Lex Cordis Caritas - The law of the heart is Love

by Bishop Thomas John Paprocki

My dear brothers and sisters in Christ,

As announced previously, the Catholic Bishops of the United States will be drafting a document on the meaning of the Eucharist in the life of the Church to be voted upon at our next meeting in November. An important aspect of this topic is the relationship between receiving the holy Eucharist and the sacrament of penance.

St. Paul urges us to examine our conscience before receiving holy Communion, saying that “whoever eats the bread or drinks the cup of the Lord unworthily will have to answer for the body and blood of the Lord. A person should examine himself, and so eat the bread and drink the cup. For anyone who eats and drinks without discerning the body, eats and drinks judgment on himself” (1 Cor. 27-29).

Some people wonder, “Are we not all unworthy?” After all, before distributing holy Communion, the priest shows the Host and the Chalice to the faithful and proclaims, “Behold the Lamb of God, behold Him who takes away the sins of the world. Blessed are those called to the supper of the Lamb.” Then the people respond, “Lord, I am not worthy that you should enter under my roof.” This response calls to mind the words that were spoken by the Roman centurion to Jesus when he begged the Lord to heal his sick servant (Matthew 8:8). But then we immediately add, “Only say the word and my soul shall be healed,” again echoing the words of the centurion as he proclaimed, “Only say the word and my servant will be healed.”

We hear the healing word of Jesus in the prayer of absolution pronounced by a priest in the sacrament of penance. The Catechism of the Catholic Church repeats the two-thousand-year-old teaching of the Church, “Anyone conscious of a grave sin must receive the Sacrament of Reconciliation before coming to Communion” (n. 1385).

How do we know if something is a grave sin? Grave sins are also called mortal sins because they are deadly to our relationship with God. Examples would be the seven capital or deadly sins: pride, envy, anger, avarice, gluttony, lust, and sloth. According to the Catechism of the Catholic Church, “For a sin to be mortal, three conditions must together be met: Mortal sin is sin whose object is grave matter and which is also committed with full knowledge and deliberate consent. Grave matter is specified by the Ten Commandments, corresponding to the answer of Jesus to the rich young man: ‘Do not kill, Do not commit adultery, Do not steal, Do not bear false witness, Do not defraud, Honor your father and your mother’ (Mk 10:19). The gravity of sins is more or less great: murder is graver than theft. One must also take into account who is wronged: violence against parents is in itself graver than violence against a stranger” (nn. 1857-1858).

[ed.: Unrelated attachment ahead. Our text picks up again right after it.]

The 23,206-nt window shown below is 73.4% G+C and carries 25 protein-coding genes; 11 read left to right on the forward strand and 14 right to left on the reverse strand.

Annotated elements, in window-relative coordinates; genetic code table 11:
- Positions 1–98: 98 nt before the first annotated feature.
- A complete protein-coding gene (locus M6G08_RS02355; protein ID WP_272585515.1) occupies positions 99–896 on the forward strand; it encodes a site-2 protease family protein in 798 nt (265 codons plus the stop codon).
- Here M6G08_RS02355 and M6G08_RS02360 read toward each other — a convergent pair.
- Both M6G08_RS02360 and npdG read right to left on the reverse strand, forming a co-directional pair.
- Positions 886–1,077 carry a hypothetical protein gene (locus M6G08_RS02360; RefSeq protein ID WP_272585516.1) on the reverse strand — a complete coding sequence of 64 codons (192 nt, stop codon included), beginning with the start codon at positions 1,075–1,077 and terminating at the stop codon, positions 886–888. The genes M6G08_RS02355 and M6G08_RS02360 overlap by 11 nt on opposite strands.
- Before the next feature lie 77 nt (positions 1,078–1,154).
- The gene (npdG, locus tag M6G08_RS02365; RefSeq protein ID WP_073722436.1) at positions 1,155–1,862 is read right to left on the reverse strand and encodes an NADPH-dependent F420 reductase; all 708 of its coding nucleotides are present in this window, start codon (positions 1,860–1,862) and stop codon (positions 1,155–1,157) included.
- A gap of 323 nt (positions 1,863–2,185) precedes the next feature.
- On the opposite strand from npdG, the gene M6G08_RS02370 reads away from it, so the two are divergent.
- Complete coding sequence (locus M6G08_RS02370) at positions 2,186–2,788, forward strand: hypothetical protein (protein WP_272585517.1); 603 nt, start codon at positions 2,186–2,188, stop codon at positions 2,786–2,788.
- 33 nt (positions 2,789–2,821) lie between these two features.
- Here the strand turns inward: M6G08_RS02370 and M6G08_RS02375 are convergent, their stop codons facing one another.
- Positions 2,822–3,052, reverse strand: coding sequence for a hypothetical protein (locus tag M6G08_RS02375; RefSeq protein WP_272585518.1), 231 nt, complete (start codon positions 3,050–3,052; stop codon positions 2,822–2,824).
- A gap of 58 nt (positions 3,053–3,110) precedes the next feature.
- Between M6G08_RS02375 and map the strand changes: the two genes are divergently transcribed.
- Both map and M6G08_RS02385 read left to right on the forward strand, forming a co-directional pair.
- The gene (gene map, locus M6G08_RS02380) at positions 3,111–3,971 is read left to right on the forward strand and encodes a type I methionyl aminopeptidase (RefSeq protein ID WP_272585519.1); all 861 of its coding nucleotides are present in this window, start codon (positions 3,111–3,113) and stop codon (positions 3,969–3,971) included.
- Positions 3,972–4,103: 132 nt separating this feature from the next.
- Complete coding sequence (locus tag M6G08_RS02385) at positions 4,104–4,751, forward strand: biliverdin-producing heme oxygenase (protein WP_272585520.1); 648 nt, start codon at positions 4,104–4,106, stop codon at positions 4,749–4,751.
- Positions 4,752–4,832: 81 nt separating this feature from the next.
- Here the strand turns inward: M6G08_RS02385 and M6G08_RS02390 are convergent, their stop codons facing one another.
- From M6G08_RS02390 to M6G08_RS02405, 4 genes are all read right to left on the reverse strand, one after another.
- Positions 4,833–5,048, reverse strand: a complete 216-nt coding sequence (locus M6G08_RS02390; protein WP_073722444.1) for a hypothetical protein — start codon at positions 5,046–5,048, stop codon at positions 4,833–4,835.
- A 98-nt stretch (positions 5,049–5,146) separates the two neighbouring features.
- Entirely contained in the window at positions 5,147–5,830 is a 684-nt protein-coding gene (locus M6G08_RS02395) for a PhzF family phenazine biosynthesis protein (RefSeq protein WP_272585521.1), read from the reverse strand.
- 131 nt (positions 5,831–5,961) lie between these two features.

There are several good guides available online to help us examine our consciences, such as those provided on the website of the United States Conference of Catholic Bishops: There you will find Examinations of Conscience based on the Ten Commandments and on Catholic Social Teaching, as well as Examinations of Conscience for Children, Young Adults, Single People, and for Married Persons.

It must be noted that missing Mass on Sunday is a grave sin because it violates the Third Commandment to keep holy the Sabbath, which for Catholics includes going to Mass every Sunday. Catholics who knowingly and deliberately miss Mass on Sunday, unless they are excused because of illness or dispensed by the diocesan bishop or the pastor, such as during a pandemic, commit a mortal sin and need to confess that sin and receive sacramental absolution before receiving holy Communion. Receiving holy Communion while in the state of mortal sin is itself a mortal sin, the sin of sacrilege.

How often should a person go to confession? Canon 989 of the Code of Canon Law says, “After having reached the age of discretion, each member of the faithful is obliged to confess faithfully his or her grave sins at least once a year.” That would be the bare minimum. I recommend going to confession at least once a month, even if you have only committed venial sins, that is, less serious sins that are not grave or mortal. I only recommend practices that I am willing to do myself, and so my practice is to go confession at least twice a month. The ideal is to go weekly. Confessing our sins, even our lesser faults and weaknesses, helps us to grow in holiness as we identify our shortcomings and areas of our life that call for repentance and conversion.

Some people ask, “If Jesus is loving and merciful and has forgiven our sins by His death on the cross, why do I need to confess my sins?” The answer is that Jesus began His public ministry by calling people to repentance: “This is the time of fulfillment. The kingdom of God is at hand. Repent, and believe in the Gospel” (Mark 1:15). We must repent and ask forgiveness of our sins in order to live the Gospel message fully. Although the sacraments are efficacious because Christ himself is at work in them, “the fruits of the sacraments also depend on the disposition of the one who receives them” (Catechism of the Catholic Church, nn. 1127-1128).

May God give us this grace. Amen.